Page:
The Haunt of Streetlight Haloes - Ainslie Campbell
Sidewalk chalk bakes into the searing cement,
faded pastels and colorful fingertips, smeared
on dirty blue jean shorts, a ring of chocolate
ice cream around a gaping sticky pink mouth.
The silent buzz of August, the melancholy,
the ruin, the rot of apples falling
like dead bodies, swollen,
eaten from the inside out.
Flies groping slowly across the grain,
drunkenly dancing last-minute
waltzes along the windowsill.
The graceless sweat on the neck of the
lean, browned-by-sun girl sprawled
in the dirty cotton sheets,
t-shirt down her shoulder,
and holding a cigarette lazily between her fingertips.
Dirty and glamorous, queen of the prairies.
Insignificant boys move above her, suck
indigo bruises on her thighs.
She thinks of the heat-stricken flies,
wings pulled off,
When the blinds are flipped,
as the sticky heat of afternoon
melts into the confusion of 5 pm,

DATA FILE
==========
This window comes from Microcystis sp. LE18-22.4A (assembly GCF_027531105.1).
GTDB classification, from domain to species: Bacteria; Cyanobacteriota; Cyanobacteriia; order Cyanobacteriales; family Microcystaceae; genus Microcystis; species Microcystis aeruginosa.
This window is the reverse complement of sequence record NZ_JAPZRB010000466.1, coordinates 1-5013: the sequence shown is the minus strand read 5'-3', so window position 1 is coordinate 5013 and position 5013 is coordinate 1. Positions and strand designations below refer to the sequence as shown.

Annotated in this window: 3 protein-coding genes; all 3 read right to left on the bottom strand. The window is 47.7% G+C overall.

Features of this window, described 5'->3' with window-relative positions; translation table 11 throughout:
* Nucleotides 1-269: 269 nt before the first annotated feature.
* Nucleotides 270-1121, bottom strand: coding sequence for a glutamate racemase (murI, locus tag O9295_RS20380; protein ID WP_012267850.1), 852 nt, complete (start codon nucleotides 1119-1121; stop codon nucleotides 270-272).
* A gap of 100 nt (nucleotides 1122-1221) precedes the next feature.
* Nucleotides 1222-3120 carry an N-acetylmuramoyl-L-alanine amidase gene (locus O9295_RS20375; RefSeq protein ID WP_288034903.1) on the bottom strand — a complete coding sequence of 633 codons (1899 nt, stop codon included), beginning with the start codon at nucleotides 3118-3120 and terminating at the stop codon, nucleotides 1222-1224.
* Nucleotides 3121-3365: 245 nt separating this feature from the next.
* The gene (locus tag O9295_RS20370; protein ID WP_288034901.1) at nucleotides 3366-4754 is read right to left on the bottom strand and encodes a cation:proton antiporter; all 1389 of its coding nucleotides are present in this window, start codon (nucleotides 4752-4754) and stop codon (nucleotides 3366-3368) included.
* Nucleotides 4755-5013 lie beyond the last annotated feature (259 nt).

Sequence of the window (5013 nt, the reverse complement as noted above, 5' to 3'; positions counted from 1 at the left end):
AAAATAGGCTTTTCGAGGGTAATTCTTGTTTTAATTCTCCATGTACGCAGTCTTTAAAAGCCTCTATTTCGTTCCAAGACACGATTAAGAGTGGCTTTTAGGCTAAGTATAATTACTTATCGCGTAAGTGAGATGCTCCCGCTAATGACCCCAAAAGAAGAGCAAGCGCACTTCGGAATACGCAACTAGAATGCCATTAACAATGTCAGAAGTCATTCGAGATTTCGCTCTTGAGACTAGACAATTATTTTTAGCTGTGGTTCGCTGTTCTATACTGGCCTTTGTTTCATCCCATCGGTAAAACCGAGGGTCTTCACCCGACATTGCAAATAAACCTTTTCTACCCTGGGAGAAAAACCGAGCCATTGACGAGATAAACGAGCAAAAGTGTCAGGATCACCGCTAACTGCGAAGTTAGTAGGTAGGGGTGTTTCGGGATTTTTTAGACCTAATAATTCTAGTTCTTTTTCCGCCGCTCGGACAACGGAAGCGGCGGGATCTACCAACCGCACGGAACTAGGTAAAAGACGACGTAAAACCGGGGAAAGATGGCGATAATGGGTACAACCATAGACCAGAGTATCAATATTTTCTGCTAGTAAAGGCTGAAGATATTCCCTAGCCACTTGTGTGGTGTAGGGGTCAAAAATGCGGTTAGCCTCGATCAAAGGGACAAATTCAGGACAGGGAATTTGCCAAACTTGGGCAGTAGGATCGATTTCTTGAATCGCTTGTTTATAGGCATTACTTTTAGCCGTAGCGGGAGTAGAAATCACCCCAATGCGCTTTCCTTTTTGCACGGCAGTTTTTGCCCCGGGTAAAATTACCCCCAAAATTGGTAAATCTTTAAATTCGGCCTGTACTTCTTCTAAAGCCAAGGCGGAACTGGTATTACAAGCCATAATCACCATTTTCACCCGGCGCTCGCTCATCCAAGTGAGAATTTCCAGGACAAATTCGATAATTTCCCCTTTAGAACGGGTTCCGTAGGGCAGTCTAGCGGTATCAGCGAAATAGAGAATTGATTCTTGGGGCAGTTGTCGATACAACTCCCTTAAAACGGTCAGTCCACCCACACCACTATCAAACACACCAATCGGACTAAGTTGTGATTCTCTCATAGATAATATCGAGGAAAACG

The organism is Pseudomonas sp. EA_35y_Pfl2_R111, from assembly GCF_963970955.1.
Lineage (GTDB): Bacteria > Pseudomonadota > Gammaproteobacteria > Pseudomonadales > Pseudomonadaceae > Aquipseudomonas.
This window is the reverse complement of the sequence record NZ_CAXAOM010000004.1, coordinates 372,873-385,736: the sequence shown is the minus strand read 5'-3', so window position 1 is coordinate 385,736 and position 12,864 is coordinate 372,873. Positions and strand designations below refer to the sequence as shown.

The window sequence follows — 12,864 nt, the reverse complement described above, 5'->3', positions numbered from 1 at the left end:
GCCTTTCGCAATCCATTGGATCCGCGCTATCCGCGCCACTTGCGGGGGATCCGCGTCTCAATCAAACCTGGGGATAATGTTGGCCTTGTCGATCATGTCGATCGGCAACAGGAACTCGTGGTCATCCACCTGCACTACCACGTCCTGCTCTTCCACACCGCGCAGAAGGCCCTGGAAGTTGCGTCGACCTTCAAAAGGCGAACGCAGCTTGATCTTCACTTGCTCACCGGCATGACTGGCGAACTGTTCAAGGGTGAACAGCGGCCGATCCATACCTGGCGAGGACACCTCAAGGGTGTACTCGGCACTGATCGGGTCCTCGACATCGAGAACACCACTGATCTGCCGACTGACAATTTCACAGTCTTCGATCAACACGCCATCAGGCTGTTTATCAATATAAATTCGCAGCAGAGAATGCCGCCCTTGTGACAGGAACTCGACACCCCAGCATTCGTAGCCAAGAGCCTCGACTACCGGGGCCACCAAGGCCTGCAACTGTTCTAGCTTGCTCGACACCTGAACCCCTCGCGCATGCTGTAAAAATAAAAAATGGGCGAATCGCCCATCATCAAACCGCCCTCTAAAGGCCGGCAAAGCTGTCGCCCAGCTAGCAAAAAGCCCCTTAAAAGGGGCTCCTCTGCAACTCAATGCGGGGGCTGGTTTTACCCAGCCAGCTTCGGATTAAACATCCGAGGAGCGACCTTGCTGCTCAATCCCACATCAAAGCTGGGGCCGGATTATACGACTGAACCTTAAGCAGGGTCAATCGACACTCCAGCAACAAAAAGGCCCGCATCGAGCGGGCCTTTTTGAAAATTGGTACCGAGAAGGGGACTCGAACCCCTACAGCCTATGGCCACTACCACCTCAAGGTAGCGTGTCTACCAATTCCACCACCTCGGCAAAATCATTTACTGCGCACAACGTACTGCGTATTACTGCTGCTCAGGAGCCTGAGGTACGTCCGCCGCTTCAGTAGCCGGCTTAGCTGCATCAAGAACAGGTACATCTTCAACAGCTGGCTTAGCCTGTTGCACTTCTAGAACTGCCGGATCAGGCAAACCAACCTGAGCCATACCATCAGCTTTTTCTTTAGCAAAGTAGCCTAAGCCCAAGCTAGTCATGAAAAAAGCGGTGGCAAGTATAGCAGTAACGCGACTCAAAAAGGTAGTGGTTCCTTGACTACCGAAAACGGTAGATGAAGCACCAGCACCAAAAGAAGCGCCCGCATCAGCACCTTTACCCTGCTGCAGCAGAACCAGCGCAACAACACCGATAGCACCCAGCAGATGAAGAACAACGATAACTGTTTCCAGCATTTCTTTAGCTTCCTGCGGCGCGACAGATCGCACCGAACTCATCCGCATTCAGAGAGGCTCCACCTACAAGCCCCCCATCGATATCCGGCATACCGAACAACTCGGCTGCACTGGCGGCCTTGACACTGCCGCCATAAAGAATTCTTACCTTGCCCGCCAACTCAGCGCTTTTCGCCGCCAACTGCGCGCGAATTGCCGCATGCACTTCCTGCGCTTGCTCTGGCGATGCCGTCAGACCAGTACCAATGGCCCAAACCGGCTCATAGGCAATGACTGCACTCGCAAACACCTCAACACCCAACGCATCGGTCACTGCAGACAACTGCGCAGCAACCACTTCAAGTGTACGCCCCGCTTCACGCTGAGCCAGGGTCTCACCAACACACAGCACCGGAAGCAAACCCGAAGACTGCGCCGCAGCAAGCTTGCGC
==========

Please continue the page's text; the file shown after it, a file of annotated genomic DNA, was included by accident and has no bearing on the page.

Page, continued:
sunbeams of dust
float down gently on unmade beds.
Sheets which are thick with the scent
of aching desperation and sweat,
grasping hands, dry mouths,
before the rain comes.
The one-street town, incandescent and
diseased with the incessant thudding
clock hands of a Midwest summer.
Farmer boys in Nirvana t-shirts stand
behind grimy Formica countertops
gum snapping like pistols, fingers twitching.
Behind the 7-Eleven, they chew on cheap cigarettes,
the ones their mothers smoke like candy,
blue ghosts like refugees in their lungs.
A gray and dizzying mundanity, this fear of
the town which birthed her
and then stifled her.
This sits behind her ribs, it gnaws at her,
This quiet haunt, seeping
like a dust storm, under the door,
through the windows, even when she stuffs
old rags into the gap,
ties a wet handkerchief
over her mouth and nose.
She can see it in the heat waves rising from
the cracks in the road
which has not been re-tarred since 1973.
The way prairie weeds grow
in the driver’s seat of the tractor
sitting at the corner of a cornfield road and nowhere.
She reads her palm-lines like a roadmap of the
highways which lead away from this place.
She follows highway 14 up the line of her thumb.
She allows wildflowers to bloom in the spaces between her teeth.